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Eastern Canadian city flooded amid rains and spring thaw

by Staff Writers
Ottawa (AFP) May 1, 2008
Hundreds of homes were flooded Thursday in eastern Canada, where the rising waters of the St. John River forced power cuts and the closure of most provincial government buildings, officials said.

In Fredericton, the capital of New Brunswick province, water levels reached 8.28 meters (27.1 feet), more than two meters above the flood stage and nearing a record 8.63 meters set in 1973.

Officials blamed torrential rains and a spring thaw in the north of the province of the largest snow pack in the region's history.

In Fredericton, water levels climbed more than one meter in the last 24 hours, forcing the closing of the legislature, city hall, courthouse and schools, as well as some 50 roads.

As a precaution, electricity for 390 homes was also shut off.

"Water levels in most areas continued to rise overnight," said Andy Morton, deputy director of New Brunswick's Emergency Measures Organization, but added that fortunately, they were not as high as expected.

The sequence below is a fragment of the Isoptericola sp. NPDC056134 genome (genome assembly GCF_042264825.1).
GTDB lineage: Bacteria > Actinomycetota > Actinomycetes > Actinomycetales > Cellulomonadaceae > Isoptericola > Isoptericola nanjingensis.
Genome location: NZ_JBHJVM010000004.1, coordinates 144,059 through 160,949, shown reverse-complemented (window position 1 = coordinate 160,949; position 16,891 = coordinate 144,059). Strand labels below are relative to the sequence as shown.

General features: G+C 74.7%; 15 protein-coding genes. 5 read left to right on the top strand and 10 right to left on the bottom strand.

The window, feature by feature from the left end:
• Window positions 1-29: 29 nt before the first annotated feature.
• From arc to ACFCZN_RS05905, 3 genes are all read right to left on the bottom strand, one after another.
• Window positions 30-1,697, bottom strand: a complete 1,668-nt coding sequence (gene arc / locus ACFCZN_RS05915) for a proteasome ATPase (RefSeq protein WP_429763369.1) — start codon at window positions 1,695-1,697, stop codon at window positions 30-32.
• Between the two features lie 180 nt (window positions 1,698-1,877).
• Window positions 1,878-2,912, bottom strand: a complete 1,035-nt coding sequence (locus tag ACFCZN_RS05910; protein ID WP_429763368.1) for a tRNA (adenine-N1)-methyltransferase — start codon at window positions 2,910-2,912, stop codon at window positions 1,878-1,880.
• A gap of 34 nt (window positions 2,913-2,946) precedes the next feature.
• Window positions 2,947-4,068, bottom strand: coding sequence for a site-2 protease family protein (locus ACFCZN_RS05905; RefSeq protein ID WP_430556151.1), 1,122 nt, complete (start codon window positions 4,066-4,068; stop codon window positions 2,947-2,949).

He said water levels would continue to rise but should peak Thursday.

Northwest of the province, where the river marks the border between Canada and the US state of Maine, hundreds of American residents abandoned their homes in the Fort Kent area under a state of emergency declared late Tuesday.

"What I saw there yesterday was something that I've never ever seen before," Maine's governor John Baldacci told Canadian public broadcaster CBC.

"I saw homes moving down stream off of their foundations, 600 families and individuals had to be evacuated."

Almost 673 kilometers (418 miles) long, the St. John River's headwaters originate in northern Maine and it empties into the Bay of Fundy in the Atlantic Ocean.

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Brazil flood toll rises to 33 dead
Brasilia (AFP) April 9, 2008
At least 33 people have died in two weeks of flooding in northeast Brazil, and more than 77,000 people have been homeless, with officials warning Wednesday that the heavy rain would continue.

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